God's Sovereign Will (Aleph in Hebrew Grammar)
Thus saith the LORD, the Holy One of Israel, and his Maker,
Ask me of things to come concerning my sons, and concerning the work of my hands command ye me.
I have made the earth, and created man upon it: I, even my hands,
have stretched out the heavens, and all their host have I commanded.
Isaiah 45:11f (Spoke 1, Cycle 2)
The role of Aleph in Hebrew grammar is similar to the Yod Prefix
(BW book pg 112).
When prefixed to a verb, Aleph signifies the grammatical conjugation called the "first person imperfect"
which expresses the idea of I WILL. It is essentially equivalent to the "first person
future tense" in English grammar. God used it this way in the five Alphabetic Verses listed in
the table. It links directly to the primary Spoke 1 theme of
God's Sovereignty (BW book pg 61).
We have a perfect correspondence of the meaning of Aleph as the symbol of beginnings and leadership
with its role in Hebrew grammar as the Sign of Intent, the Sign of I Will.
This is further amplified in the dominant Spoke 1 theme of God as
Creator which manifests in the maximized distribution of
the creation words bara and ktidzo on the First Spoke (BW book pg 103). We have here two overlapping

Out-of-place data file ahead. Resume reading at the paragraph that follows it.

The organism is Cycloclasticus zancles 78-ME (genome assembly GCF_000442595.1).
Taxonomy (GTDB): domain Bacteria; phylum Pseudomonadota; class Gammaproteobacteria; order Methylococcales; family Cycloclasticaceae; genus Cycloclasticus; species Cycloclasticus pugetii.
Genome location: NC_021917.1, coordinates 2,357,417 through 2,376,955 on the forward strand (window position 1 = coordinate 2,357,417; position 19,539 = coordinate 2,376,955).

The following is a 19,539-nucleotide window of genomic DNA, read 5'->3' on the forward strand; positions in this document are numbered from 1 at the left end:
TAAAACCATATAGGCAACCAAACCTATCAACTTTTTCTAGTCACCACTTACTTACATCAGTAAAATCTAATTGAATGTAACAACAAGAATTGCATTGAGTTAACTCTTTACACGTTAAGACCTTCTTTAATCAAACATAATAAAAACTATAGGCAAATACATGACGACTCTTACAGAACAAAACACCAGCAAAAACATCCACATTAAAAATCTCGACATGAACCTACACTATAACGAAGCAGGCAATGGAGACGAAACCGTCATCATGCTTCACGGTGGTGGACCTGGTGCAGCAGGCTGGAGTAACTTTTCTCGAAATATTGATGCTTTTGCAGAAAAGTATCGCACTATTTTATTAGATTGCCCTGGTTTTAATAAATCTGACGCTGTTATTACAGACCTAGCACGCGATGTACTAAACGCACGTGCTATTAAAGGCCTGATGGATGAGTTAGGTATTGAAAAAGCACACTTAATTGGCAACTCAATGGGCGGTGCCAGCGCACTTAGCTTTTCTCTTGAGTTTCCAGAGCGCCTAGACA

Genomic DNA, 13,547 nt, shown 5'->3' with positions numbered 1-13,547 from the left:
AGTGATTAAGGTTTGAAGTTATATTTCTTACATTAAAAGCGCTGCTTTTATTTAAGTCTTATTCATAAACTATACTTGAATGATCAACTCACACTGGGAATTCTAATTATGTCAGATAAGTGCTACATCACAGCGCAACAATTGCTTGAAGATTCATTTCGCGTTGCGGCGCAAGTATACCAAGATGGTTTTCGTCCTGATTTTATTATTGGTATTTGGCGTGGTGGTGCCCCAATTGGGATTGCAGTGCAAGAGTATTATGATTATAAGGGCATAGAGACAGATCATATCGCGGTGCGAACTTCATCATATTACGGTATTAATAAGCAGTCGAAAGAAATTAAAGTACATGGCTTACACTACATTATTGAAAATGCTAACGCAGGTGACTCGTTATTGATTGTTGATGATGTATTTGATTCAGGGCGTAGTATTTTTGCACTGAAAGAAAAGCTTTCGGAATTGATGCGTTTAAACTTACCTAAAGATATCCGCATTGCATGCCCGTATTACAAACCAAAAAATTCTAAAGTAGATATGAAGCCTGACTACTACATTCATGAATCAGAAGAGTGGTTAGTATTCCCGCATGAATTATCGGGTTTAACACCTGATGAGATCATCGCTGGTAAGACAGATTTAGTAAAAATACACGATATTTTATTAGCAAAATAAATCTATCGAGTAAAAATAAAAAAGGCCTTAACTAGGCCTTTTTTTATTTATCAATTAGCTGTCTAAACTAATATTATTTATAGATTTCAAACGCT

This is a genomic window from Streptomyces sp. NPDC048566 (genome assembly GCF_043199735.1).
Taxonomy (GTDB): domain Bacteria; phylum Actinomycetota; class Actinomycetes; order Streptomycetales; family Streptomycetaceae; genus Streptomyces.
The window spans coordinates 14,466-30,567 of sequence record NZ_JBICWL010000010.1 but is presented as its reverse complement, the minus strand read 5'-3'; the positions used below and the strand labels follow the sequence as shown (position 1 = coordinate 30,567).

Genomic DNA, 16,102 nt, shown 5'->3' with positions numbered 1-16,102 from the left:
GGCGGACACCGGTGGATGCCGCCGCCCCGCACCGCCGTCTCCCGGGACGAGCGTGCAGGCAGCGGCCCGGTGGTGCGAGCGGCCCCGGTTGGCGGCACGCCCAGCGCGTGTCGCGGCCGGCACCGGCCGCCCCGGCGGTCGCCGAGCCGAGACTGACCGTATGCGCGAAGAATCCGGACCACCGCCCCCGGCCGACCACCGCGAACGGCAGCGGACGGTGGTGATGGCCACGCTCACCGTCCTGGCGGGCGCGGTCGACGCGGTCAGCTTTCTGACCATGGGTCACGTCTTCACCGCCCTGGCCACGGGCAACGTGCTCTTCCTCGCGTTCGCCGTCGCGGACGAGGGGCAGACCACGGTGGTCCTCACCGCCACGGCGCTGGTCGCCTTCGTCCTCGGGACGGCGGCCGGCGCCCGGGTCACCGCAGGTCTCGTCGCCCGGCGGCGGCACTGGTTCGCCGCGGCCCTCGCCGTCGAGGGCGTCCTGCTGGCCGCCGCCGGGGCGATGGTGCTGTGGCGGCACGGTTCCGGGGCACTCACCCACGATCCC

themes based on the fundamental Christian Doctrines of God's Sovereignty and His
identity as Creator
integrated with the symbolic meaning of Aleph. Berkhof discussed the intimate relation amongst these
Doctrines in his Systematic Theology:
Creation in the strict sense of the word may be defined as that free act of
God whereby He, according to His sovereign will and for His own glory,
in the beginning brought
forth the whole visible and invisible universe, without the use of pre-existent material,
and thus gave it an existence, distinct from His own and yet always dependent on Him.
God created by a free act of His Will. This Divine Attribute is reflected in us,
who are made in the Image of God, in that everything we do begins with the Will to Act.
This is the wisdom built into the Hebrew language; we can not express the idea of "I will" without the
Aleph Prefix, so the mind enlightened by its symbolic halo (God, Leader, Teacher, etc.) can
not express the idea of "I will" without being drawn into remembrance of the Lord's Will and so
we are led and taught by Aleph to obey God's command "For that ye ought to say, If the
Lord will, we shall live, and do this, or that" (James 3:15).
Next Article: The Election of Abraham, the Father of the Faith